The Sustainability Accounting Standards Board (SASB) and the Global Reporting Initiative (GRI) have announced a collaborative work plan, in response to global demand for clarity on sustainability reporting.

SASB and GRI acknowledged that the reporting effort can be high for companies which use both their standards. To address this, the two organisations will collaborate to demonstrate how some companies have used both sets of standards together and the lessons that can be shared.

The organisations also aim to help consumers of sustainability data understand the similarities and differences in the information created from these standards.

Initially the collaboration will focus on delivering communication materials to help stakeholders better understand how the standards may be used concurrently. These resources are planned to be delivered before the end of 2020.

GRI and SASB expect that this can lead to the identification of further collaboration opportunities.

GRI CEO Tim Mohin said: “GRI and SASB share the guiding principle that transparency is the best currency for creating trust among organisations and their stakeholders. Investors, policy makers, civil society and other stakeholders are demanding improved disclosure of information on sustainability impacts, including those likely to drive risk and opportunity in both the short and long term.”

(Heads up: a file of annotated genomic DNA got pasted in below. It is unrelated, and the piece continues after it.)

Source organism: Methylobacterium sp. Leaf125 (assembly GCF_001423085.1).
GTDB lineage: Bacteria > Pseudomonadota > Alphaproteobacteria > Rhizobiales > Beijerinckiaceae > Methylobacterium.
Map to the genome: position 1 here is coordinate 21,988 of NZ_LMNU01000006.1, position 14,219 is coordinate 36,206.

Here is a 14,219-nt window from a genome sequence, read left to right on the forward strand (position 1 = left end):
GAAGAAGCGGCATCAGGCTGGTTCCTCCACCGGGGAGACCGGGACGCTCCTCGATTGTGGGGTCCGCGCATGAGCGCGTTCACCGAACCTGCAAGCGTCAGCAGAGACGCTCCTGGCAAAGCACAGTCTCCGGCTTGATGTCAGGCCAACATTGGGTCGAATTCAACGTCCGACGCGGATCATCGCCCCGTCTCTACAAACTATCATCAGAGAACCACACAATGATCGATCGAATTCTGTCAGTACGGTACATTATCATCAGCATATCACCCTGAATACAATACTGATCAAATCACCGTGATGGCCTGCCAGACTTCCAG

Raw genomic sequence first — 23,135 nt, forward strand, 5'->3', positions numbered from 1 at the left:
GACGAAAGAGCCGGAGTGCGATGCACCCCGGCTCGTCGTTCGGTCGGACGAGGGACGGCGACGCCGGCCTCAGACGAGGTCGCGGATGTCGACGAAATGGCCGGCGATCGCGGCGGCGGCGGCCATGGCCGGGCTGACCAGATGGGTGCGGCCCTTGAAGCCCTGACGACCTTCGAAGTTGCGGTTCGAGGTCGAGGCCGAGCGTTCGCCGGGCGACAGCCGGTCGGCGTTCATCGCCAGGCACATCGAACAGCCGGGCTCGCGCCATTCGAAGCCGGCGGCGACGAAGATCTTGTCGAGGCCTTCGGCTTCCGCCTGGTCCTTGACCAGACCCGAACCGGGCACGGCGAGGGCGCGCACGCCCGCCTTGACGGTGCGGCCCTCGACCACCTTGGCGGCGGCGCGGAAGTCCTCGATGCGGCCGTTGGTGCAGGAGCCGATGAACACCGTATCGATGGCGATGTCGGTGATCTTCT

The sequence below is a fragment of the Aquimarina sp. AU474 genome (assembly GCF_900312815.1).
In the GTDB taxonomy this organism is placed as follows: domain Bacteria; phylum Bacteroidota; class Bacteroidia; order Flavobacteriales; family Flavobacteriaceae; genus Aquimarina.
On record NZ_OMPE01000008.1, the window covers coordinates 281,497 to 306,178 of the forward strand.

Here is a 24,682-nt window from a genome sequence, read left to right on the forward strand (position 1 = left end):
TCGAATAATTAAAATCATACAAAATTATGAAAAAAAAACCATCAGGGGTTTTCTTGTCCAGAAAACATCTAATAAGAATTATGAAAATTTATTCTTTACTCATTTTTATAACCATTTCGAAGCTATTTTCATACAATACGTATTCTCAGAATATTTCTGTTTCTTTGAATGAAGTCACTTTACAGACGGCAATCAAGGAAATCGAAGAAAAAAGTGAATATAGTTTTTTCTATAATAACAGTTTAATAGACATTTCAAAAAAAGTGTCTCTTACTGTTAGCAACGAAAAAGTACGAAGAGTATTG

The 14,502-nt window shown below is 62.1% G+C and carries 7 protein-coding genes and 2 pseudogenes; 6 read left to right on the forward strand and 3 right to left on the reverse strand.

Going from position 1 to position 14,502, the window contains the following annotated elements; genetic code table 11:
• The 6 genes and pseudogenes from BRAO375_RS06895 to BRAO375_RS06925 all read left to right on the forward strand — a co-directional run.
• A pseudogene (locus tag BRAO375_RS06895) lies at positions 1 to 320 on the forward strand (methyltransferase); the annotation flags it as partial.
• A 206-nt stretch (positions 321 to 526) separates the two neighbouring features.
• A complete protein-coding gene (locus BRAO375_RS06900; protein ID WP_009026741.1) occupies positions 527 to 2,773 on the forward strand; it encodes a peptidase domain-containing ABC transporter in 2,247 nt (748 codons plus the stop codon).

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SASB CEO Janine Guillot said: “In a post-Covid-19 world, companies will increasingly be expected to disclose their performance on a range of ESG topics. The pandemic has demonstrated that so-called ‘non-financial’ information can indeed highlight material financial implications. This makes the collaboration between SASB and GRI, and the increased clarity it will bring for all stakeholders, all the more timely.”

GRI and SASB provide compatible standards for sustainability reporting, which are designed to fulfil different purposes and are based on different approaches to materiality:

  • SASB’s industry-specific standards identify the subset of sustainability-related risks and opportunities most likely to affect a company’s financial condition (e.g., its balance sheet), operating performance (e.g., its income statement) or risk profile (e.g., its market valuation and cost of capital). 
  • The GRI Standards focus on the economic, environmental and social impacts of a company, and hence its contributions – positive or negative – towards sustainable development. Users of the GRI Standards identify issues that are of primary importance to their stakeholders. If not already financially material at the time of reporting, these impacts may become financially material over time. They provide both the framework and supporting standards on a wide range of sustainability topics and are aligned with international instruments for responsible business behaviour.